In late August 2005, the southeastern United States was struck by a tropical cyclone commonly known as Hurricane Katrina. Together with its aftermath, the hurricane claimed more than 1800 lives. It was marked the most costly natural disaster in the history of the US. It presented itself as a tropical depression above the Bahamas 350 miles east of Miami. For two days, the weather gained strength causing a landfall between Fort Lauderdale and Miami. It surfaced on august 23 with winds travelling at 70 miles per hour. The storm lasted less than 8 hours on land and intensified quickly reaching the Gulf of Mexico. By august 27, the storm had strengthened to a category 3 hurricane becoming the most powerful hurricane I the records of Atlantic storms. On 29th, it graduated to a level 4 hurricane while it swept across the Mississippi and New Orleans.
The hurricane caused severe damage across the entire Mississippi with New Orleans registering the most severe loss of life and property. It cost the US $125 billion whereby half the damage in New Orleans was as a result of flooding. When calculated in addition with addition to economic impact, the true cost of the Katrina amounts to $250 billion (Hill &Jones, 2016). Insurance took care of $80 billion only. It rendered more than 300,000 homes inhabitable while in its wake leaving 118 million cubic yards of debris (Hill &Jones, 2016). A deduction from all this brings one to a conclusion that the aftermath proved to be as bad as the cyclone. As much as it led to loss of life and displacement of people, it also led to economic impacts such as damaging oil production. The death toll of this disaster was 1,836 (Hill & Jones, 2016). Among them, the biggest number were old age people whereby 71% consisted of people aged 60 and above. The storm disastrous nature and the seriousness of its damage happened because it revealed mistakes in the levees of New Orleans causing an 80% flooding rate (Smith, 2012).
The police and fire departments of New Orleans proved to be ill prepared for the storm. The government too failed on this part because, long term warnings about the storms had been ignored leaving the affected areas less prepared for it. The fire department for example could not send fire fighters into the storm because the chief said he could not put his men at risk. This is because, they could not tell the magnitude of the disaster (Adam & Stewart, 2015). Many local and state safety agencies became victim to extensive damage in terms of facilities and equipment. Some faced total destruction forcing more than half stations in Louisiana and Slidell to close. The police department also lost a significant number of their vehicles thus making first response for these two departments challenging. Communications also faced complete destruction leaving responders without a reliable network to coordinate emergency responses operations (Hill et.al, 2016). Police and fire dispatch centers fell victim by blockage because of flooding as state and local responders struggled to perform urgent response missions.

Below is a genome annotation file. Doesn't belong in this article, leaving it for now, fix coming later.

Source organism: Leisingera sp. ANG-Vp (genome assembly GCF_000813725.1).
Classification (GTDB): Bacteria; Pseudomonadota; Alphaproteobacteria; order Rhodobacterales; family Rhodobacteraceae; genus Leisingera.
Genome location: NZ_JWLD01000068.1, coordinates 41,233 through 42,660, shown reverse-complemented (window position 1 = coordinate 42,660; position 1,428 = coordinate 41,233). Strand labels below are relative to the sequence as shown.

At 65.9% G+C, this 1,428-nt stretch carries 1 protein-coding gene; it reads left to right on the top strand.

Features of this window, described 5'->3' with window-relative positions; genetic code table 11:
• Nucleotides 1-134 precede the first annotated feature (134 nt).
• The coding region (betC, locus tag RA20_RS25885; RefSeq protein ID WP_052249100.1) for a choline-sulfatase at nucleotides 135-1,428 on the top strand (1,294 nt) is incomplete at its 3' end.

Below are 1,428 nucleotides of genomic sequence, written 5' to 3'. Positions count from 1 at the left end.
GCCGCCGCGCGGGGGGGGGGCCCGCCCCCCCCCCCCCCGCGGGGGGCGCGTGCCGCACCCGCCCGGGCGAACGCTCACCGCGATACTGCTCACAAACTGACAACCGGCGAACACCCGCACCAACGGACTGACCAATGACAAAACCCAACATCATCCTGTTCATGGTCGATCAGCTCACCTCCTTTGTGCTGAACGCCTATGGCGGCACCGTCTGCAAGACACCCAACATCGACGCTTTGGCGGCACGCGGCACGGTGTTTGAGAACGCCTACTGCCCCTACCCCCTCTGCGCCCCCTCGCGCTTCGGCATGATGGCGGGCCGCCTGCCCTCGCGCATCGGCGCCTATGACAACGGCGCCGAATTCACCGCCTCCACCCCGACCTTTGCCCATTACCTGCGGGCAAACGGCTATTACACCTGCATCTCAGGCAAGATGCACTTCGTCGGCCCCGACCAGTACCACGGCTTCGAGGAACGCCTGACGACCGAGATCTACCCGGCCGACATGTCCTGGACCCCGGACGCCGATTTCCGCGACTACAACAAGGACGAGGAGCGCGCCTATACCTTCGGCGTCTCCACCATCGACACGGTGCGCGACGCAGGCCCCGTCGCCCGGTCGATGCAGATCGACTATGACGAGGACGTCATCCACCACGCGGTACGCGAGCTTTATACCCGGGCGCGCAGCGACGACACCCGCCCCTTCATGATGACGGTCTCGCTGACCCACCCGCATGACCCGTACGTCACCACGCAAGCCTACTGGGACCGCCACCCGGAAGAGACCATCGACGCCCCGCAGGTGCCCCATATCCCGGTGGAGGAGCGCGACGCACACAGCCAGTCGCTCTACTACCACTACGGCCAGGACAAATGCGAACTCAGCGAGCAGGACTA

After receiving a declaration of emergency, present Bush appointed three representatives for each of the affected states to help with emergency response. In a unified response, different authorities come together to help in decision making then give their solutions to the authorities and any other body involved in the rescue. A unified front in terms of local and state emergency response helped in response during the calamity. The fire department, police force, coast guard, department of justice and many other public safety offices worked together to help the victims of the Katrina (Hill et.al, 2016). The DOD provided air crafts and helicopter services to evacuate and provide the needed medical services in areas that could not be accessed by vehicles. The National Guardsmen used Humvees and amphibious vehicles to help the people in the Superdome which had been predicted to be safe but later succumbed to shortage of supplies and a rising water level that threatened their generators (Adams& Stewart, 2016). The Louisiana state police worked together with the National Guard in mobilizing personnel to deal with the disaster (Labib & Read, 2015). The Joint Forces headquarters of Louisiana National Guard also activated its operations center in New Orleans to aid in response operations. Jackson Barracks served as the operations center whereby the Mississippi National Guard with the help of military police activated 750 personnel to help. Response teams therefore gathered from the Alabama, Mississippi, Louisiana, and New Orleans to provide a unified effort.